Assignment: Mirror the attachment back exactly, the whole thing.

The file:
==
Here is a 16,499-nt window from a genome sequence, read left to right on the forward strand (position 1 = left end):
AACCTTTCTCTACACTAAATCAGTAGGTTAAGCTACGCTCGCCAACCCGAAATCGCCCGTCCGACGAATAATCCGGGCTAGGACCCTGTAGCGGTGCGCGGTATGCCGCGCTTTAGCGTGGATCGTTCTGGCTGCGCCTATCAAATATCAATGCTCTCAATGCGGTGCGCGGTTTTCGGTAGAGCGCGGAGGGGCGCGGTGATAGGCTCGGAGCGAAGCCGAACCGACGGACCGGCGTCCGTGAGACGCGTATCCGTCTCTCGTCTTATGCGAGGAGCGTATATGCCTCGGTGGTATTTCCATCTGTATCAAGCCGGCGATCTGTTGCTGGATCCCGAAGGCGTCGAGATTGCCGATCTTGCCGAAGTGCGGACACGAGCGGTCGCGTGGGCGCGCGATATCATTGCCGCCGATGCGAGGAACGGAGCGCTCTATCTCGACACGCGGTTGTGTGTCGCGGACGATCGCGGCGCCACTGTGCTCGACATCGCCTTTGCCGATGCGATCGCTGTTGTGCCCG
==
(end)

Here is a 16,499-nt window from a genome sequence, read left to right on the forward strand (position 1 = left end):
AACCTTTCTCTACACTAAATCAGTAGGTTAAGCTACGCTCGCCAACCCGAAATCGCCCGTCCGACGAATAATCCGGGCTAGGACCCTGTAGCGGTGCGCGGTATGCCGCGCTTTAGCGTGGATCGTTCTGGCTGCGCCTATCAAATATCAATGCTCTCAATGCGGTGCGCGGTTTTCGGTAGAGCGCGGAGGGGCGCGGTGATAGGCTCGGAGCGAAGCCGAACCGACGGACCGGCGTCCGTGAGACGCGTATCCGTCTCTCGTCTTATGCGAGGAGCGTATATGCCTCGGTGGTATTTCCATCTGTATCAAGCCGGCGATCTGTTGCTGGATCCCGAAGGCGTCGAGATTGCCGATCTTGCCGAAGTGCGGACACGAGCGGTCGCGTGGGCGCGCGATATCATTGCCGCCGATGCGAGGAACGGAGCGCTCTATCTCGACACGCGGTTGTGTGTCGCGGACGATCGCGGCGCCACTGTGCTCGACATCGCCTTTGCCGATGCGATCGCTGTTGTGCCCG